‘Dorset local plan is flawed unless councils work together’


An open letter to Cllr David Walsh, holder of the Dorset Planning Council portfolio

I am writing to you because I am increasingly concerned about the size and scope of the proposals contained in the Dorset Local Plan.

It seems the plan contains many tired old ideas about solving housing issues by building on green land – often far from existing settlements. DOR 13 is the most extreme of this old-fashioned “new town” type of town planning.

Right now, coming as it is at the end of a pandemic and at a time of great change in the use of traditional buildings in city centers, it is surely the time to seize the moment to develop a local plan. both innovative. and successful.

One of which Dorset can be proud.

At first glance, this may not seem relevant for a rural environment such as Dorset: the county has no towns.

But, of course, that’s not the whole story. If we look at the agglomeration of Bournemouth / Christchurch / Poole, we have a larger settlement than Southampton, Portsmouth or Exeter.

Thus, the agglomeration is equivalent in size to a large city.

Therefore, the reported move from offices and businesses to homes is highly relevant. Even in small towns, such as Dorchester and Wimborne, council offices and other buildings quickly become empty and retail spaces turn into home use. So immediately we can see that the old approaches to town planning need to change.

New homes don’t have to be equated with building new homes and destroying the green lungs that towns like Dorchester depend on.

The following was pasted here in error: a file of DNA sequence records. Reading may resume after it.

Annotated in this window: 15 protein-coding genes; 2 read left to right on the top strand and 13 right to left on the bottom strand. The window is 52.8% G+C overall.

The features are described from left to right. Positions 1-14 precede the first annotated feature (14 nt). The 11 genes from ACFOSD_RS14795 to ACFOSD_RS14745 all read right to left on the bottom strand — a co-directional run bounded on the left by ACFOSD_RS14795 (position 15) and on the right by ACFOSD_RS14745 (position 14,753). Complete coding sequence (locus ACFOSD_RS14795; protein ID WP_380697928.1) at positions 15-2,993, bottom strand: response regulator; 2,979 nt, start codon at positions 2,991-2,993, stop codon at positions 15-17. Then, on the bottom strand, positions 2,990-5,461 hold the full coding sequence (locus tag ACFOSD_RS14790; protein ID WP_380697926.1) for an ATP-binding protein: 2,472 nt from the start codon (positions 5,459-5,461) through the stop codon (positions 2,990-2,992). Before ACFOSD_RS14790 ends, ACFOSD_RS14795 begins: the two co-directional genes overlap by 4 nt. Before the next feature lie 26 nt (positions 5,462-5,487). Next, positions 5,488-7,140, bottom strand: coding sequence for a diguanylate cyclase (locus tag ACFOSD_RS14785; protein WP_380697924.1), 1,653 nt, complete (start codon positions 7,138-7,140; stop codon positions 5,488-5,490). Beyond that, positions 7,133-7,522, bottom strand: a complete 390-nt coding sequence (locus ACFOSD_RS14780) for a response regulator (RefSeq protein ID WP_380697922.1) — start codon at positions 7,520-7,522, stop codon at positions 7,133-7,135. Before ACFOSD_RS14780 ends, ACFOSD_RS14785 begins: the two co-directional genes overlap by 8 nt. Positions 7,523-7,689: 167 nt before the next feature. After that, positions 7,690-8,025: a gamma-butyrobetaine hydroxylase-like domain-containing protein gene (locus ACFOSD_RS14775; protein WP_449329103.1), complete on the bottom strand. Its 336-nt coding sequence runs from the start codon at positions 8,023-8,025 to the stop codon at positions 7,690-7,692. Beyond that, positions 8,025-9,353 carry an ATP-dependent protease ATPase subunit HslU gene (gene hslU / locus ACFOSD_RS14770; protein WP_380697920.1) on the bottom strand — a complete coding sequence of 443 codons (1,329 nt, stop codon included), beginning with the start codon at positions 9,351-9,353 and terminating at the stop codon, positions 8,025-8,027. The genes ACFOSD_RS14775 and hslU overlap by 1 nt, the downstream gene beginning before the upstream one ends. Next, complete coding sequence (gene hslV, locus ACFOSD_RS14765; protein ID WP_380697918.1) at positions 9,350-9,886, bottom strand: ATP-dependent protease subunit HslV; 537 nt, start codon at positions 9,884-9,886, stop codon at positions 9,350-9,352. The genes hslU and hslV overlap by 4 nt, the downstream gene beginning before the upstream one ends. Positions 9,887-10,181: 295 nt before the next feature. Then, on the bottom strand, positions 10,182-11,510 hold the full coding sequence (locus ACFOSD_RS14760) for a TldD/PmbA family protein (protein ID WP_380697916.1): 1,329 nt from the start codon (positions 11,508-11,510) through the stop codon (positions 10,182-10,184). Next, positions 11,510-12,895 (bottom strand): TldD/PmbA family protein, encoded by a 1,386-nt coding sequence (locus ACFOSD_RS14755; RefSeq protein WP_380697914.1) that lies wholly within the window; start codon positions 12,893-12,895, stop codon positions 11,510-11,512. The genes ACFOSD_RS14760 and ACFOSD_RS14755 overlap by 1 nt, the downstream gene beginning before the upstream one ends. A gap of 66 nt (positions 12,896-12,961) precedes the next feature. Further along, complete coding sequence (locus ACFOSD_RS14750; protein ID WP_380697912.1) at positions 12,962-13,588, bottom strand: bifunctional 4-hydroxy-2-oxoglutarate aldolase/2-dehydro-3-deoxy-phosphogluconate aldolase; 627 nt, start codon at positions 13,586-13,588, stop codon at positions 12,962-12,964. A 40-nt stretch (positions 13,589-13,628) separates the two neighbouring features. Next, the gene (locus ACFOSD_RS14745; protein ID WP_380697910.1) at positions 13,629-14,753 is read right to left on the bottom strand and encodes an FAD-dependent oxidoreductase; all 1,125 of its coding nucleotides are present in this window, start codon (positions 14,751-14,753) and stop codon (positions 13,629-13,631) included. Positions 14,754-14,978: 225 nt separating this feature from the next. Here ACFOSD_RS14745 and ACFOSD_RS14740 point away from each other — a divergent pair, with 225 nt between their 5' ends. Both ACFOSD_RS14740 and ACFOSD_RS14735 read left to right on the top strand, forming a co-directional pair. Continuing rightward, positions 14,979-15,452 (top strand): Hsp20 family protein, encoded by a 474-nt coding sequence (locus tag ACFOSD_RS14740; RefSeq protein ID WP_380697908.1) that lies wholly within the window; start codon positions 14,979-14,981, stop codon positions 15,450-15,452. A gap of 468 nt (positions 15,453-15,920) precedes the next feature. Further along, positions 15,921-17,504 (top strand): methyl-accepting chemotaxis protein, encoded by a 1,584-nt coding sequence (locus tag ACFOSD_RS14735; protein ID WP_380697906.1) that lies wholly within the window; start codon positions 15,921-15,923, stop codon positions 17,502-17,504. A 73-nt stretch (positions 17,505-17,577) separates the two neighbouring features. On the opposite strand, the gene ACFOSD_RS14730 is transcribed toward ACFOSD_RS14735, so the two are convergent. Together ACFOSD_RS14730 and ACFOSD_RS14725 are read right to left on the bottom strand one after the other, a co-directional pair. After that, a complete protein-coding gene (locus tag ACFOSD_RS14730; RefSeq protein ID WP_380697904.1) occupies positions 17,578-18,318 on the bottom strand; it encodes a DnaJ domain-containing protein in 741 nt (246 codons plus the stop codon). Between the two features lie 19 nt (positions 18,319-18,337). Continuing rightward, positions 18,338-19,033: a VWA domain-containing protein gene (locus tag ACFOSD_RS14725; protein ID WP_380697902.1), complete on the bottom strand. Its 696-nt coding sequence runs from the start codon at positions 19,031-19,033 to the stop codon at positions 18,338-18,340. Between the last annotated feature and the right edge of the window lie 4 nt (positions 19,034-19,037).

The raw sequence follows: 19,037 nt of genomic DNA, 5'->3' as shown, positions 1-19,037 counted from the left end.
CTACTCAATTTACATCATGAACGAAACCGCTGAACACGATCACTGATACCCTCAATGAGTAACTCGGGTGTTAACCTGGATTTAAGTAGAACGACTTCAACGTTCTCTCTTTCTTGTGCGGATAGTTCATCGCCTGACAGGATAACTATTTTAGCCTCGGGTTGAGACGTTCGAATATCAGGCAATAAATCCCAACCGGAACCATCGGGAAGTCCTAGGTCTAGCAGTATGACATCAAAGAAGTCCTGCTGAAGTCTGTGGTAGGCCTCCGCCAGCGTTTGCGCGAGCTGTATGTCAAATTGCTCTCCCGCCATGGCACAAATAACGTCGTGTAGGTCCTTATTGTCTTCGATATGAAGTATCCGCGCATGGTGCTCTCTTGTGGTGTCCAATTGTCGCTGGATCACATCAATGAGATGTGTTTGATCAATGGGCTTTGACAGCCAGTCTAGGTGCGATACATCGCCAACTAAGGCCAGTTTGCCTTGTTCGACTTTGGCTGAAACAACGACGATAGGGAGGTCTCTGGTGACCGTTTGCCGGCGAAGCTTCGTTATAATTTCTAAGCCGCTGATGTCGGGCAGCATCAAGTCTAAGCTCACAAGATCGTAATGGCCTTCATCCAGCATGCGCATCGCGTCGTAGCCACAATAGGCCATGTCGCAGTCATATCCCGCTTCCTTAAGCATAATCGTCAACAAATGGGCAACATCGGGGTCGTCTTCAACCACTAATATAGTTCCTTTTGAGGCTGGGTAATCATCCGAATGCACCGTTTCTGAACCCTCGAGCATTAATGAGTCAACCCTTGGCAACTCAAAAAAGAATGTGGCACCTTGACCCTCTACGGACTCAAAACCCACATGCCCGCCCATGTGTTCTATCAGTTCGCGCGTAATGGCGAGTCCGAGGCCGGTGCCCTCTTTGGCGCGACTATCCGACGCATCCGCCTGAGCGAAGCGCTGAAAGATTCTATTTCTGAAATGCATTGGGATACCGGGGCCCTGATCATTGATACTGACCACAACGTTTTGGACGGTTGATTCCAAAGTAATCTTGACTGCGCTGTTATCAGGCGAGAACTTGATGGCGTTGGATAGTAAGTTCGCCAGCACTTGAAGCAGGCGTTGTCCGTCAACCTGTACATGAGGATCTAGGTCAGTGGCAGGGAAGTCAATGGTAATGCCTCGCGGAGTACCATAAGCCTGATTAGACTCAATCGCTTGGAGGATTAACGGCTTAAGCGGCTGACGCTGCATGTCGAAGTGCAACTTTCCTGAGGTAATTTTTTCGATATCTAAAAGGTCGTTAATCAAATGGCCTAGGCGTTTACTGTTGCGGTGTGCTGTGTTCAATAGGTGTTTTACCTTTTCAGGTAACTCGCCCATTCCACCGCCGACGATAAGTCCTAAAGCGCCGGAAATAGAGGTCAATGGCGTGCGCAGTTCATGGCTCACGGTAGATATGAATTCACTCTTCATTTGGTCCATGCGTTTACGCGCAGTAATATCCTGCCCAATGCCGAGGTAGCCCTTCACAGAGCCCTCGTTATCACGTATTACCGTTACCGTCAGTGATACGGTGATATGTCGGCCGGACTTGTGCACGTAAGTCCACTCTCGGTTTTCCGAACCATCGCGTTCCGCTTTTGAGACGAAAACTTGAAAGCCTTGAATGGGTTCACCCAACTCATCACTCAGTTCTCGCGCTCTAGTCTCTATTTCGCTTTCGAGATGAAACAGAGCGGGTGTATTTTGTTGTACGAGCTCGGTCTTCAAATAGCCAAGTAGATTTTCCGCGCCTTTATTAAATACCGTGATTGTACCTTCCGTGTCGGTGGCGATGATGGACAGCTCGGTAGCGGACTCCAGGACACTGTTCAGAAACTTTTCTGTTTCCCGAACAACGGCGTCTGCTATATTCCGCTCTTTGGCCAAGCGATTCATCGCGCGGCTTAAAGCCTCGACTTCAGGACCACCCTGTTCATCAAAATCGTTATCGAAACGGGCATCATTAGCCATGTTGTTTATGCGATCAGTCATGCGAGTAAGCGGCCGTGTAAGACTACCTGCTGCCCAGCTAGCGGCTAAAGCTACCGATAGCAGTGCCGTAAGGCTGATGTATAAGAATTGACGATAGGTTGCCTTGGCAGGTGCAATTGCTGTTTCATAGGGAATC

Second, you have stated that you are preparing to build houses which are not only allocated to the Dorset Council area but also those allocated to the BPC Council. Why?

I understand that it is the responsibility of the planning authority that develops a local plan to think and work strategically.

It means thinking outside the narrow confines of a single authority, but considering working in conjunction with neighboring authorities.

In our case, it’s East Devon, South Somerset, Wiltshire and BPC. Obviously, it would be absurd to plan development in Sherborne without considering Yeovil (analogous to Dorchester & Weymouth’s dormitory / commuting relationship). It would be equally strange to plan developments in Bridport without considering Crewkerne, Chard and Axminster.

Now when you consider the eastern part of Dorset the relationship with BPC cannot be ignored and, given the pressures you are already seeing, this means that the councils inevitably have to work together. But, of course, Dorset isn’t the only player here – and not the only one BPC can call on to help him hit his own target (why can’t he?).

Hampshire shares a border with Dorset and BPC. Therefore, strategically, the three councils should and must work together.

To summarize. Regardless of the rapidly changing work environment, the local plan is imperfect.

Without considering the strategic options for collaboration with our neighboring councils, the local plan is deeply flawed.

Without considering any of these issues, the local plan is seriously flawed.

Neil matthews

Athelstan Road, Dorchester


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